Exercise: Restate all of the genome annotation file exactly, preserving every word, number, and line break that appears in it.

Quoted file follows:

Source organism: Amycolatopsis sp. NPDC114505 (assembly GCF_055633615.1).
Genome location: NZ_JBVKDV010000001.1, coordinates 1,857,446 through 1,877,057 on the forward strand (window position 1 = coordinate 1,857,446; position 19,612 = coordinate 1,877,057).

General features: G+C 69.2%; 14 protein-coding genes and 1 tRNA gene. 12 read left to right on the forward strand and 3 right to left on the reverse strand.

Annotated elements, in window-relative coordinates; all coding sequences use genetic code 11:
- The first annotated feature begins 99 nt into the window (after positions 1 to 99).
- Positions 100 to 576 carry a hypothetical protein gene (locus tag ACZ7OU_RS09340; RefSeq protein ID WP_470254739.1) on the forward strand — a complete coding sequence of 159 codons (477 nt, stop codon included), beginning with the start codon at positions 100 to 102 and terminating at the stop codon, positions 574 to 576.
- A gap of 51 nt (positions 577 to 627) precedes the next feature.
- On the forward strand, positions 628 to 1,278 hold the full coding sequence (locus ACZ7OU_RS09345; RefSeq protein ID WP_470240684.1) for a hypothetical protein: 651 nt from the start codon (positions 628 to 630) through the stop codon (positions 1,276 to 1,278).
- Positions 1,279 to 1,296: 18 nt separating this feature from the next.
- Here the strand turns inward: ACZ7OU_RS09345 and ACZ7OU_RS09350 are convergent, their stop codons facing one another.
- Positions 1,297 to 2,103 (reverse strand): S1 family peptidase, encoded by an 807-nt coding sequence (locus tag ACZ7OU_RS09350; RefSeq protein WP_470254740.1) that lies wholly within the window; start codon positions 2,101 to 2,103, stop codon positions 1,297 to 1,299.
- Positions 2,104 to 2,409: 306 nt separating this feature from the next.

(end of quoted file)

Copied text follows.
Source organism: Amycolatopsis sp. NPDC114505 (assembly GCF_055633615.1).
Genome location: NZ_JBVKDV010000001.1, coordinates 1,857,446 through 1,877,057 on the forward strand (window position 1 = coordinate 1,857,446; position 19,612 = coordinate 1,877,057).

General features: G+C 69.2%; 14 protein-coding genes and 1 tRNA gene. 12 read left to right on the forward strand and 3 right to left on the reverse strand.

Annotated elements, in window-relative coordinates; all coding sequences use genetic code 11:
- The first annotated feature begins 99 nt into the window (after positions 1 to 99).
- Positions 100 to 576 carry a hypothetical protein gene (locus tag ACZ7OU_RS09340; RefSeq protein ID WP_470254739.1) on the forward strand — a complete coding sequence of 159 codons (477 nt, stop codon included), beginning with the start codon at positions 100 to 102 and terminating at the stop codon, positions 574 to 576.
- A gap of 51 nt (positions 577 to 627) precedes the next feature.
- On the forward strand, positions 628 to 1,278 hold the full coding sequence (locus ACZ7OU_RS09345; RefSeq protein ID WP_470240684.1) for a hypothetical protein: 651 nt from the start codon (positions 628 to 630) through the stop codon (positions 1,276 to 1,278).
- Positions 1,279 to 1,296: 18 nt separating this feature from the next.
- Here the strand turns inward: ACZ7OU_RS09345 and ACZ7OU_RS09350 are convergent, their stop codons facing one another.
- Positions 1,297 to 2,103 (reverse strand): S1 family peptidase, encoded by an 807-nt coding sequence (locus tag ACZ7OU_RS09350; RefSeq protein WP_470254740.1) that lies wholly within the window; start codon positions 2,101 to 2,103, stop codon positions 1,297 to 1,299.
- Positions 2,104 to 2,409: 306 nt separating this feature from the next.